Q&A with Rachel Ducker founder of Apparition Marketing and Design LtdLast Updated: January 1, 2019
“Never hold back or worry what others think.” Rachel Ducker founder of Apparition Marketing and Design Ltd talks to AGENT about what inspired her to set up her own business and the challenges she has faced in her career to date.
After working for several large firms, Rachel Ducker decided to go out on her own to set up a creative design and marketing company. In 2009 she founded Apparition Marketing & Design Ltd at the age of 23 from her childhood bedroom in her parents house. After working hard for seven months on her business she was crowned East of England’s Young Business Woman of the Year.
Since then she has gone from strength to strength and has won several more prestigious awards and set up two further businesses including her lifestyle publication ‘Bounce Magazine’, and ‘The Suffolk Hamper’ with her partner Samuel Hunt. Rachel has taken time out of her schedule to talk to AGENT about what inspired her to set up her own business and the challenges she has faced in her career to date.
1. Briefly tell us how you first got into business, and describe your business goals.
I decided against going to university as I really wanted to start a career, I was hungry to learn something new, so I joined a local publishing company. Within five months I was managing the department at the age of 18 years old.
After spending time in several creative industries, I encountered some employers who were not entirely supportive of my skills.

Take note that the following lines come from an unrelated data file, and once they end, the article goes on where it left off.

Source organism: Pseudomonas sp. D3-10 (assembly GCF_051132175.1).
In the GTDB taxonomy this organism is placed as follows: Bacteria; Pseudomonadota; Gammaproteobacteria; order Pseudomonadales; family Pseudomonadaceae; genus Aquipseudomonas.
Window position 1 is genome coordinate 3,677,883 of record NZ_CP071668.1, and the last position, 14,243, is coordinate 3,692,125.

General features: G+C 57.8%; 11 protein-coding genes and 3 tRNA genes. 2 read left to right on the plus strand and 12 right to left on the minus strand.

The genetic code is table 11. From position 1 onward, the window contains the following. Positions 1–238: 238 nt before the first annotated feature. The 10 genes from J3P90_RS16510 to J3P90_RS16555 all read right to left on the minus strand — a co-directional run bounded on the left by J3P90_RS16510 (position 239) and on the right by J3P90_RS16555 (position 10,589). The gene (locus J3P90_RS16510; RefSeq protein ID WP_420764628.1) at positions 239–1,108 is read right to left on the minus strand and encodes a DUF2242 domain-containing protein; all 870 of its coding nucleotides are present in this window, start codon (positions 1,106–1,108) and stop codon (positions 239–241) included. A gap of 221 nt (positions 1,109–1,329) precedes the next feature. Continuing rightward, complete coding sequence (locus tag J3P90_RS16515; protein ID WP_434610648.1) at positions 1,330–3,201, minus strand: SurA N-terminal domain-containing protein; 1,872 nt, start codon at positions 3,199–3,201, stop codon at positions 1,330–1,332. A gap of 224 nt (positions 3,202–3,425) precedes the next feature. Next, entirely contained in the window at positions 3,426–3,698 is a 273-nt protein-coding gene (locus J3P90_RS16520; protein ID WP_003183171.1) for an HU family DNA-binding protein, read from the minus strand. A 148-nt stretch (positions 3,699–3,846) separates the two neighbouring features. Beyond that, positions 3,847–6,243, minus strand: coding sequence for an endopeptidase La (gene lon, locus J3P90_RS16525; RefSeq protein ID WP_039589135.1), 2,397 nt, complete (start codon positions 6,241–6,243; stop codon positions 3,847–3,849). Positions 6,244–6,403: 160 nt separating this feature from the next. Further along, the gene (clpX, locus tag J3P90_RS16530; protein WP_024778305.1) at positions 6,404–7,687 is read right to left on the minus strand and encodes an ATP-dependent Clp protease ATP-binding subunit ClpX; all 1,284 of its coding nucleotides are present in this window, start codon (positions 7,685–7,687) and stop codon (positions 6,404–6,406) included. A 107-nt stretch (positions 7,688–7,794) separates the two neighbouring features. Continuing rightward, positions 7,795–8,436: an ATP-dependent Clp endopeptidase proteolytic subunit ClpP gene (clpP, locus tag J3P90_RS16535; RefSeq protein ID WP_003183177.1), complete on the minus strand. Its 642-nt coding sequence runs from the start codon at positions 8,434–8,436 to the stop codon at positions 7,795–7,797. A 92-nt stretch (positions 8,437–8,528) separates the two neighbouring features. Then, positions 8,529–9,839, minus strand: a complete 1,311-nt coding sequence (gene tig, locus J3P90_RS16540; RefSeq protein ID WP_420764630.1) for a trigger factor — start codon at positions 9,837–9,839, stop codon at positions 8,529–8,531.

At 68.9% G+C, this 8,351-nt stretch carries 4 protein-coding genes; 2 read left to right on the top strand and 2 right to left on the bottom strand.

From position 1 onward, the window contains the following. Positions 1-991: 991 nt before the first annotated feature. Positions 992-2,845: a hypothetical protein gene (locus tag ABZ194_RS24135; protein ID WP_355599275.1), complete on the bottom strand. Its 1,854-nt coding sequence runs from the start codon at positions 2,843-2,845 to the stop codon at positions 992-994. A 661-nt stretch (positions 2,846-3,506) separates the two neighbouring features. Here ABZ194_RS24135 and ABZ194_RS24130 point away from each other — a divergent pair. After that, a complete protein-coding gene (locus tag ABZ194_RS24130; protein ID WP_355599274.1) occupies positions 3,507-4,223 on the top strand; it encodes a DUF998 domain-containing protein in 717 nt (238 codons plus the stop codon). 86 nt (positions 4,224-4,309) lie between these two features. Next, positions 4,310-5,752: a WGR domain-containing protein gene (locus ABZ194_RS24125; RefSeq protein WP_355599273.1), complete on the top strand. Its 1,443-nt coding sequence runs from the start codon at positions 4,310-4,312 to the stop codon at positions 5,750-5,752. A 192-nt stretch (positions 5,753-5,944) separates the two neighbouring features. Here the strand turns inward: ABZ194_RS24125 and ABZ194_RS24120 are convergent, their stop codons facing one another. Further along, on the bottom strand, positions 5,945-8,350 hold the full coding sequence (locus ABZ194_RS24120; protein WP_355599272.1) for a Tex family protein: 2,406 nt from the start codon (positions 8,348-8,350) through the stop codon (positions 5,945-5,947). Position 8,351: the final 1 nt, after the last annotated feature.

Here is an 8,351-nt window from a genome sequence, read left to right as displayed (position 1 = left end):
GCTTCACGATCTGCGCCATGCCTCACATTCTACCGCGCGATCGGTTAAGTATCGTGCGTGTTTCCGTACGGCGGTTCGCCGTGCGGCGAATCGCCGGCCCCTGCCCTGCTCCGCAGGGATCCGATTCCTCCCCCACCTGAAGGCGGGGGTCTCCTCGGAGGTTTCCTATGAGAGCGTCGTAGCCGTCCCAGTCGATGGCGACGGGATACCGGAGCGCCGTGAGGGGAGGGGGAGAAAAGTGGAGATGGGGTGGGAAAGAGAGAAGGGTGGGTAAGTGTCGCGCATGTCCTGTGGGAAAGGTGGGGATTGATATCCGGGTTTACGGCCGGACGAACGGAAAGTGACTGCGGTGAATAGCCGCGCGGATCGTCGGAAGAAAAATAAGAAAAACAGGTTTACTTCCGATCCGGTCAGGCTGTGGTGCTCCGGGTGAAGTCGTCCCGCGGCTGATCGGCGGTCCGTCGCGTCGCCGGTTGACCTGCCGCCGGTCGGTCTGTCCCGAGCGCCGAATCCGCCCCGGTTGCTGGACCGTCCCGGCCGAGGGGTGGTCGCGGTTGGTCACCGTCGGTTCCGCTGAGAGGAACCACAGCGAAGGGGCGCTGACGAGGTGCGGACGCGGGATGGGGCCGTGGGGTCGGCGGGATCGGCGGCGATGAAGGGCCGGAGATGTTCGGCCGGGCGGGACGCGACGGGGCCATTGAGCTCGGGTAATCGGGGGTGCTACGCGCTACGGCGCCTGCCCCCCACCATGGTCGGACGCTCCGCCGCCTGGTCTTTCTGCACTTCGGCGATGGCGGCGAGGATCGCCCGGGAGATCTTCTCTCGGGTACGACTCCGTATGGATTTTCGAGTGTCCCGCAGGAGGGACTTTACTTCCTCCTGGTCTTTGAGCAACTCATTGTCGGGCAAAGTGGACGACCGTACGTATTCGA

At the age of 23 years old (and after a bad experience with my last male boss releasing me as I wouldn’t date him!) I decided if they could do it, so could I. So I did it!
From my childhood bedroom at my parents house I learnt how to build websites via a home learning course and after a few months my first business Apparition Marketing and Design Ltd was born. I put all of the profits into renting an office near by and after seven months I was awarded the title of “East of England Young Businesswoman of the Year”.
2. What age were you when you realised you wanted to run your own business?
From an early age I watched my parents run a successful business together, so I guess I always knew I wanted to aspire to this myself, however, sadly, it was the downfall of previous employers that really pushed me to drive myself forward and start my first business.
3. Who are your business icons and inspirations?
I was brought up with a very positive mindset. My dad used to play Wayne Dyer, Antony Robbins and Earl Nightingale tapes in the car. At a young age your mind is like a sponge and whether I knew it at the time or not I believe this had a huge effect on my mental wellbeing.
Later on in life I was privileged to be personally invited to an Anthony Robbins seminar and it was fantastic. He is definitely an icon!
My dad is my main inspiration, as he has always achieved his goals and taught me how to achieve mine. From the age of two years old he has also been my Martial Arts coach.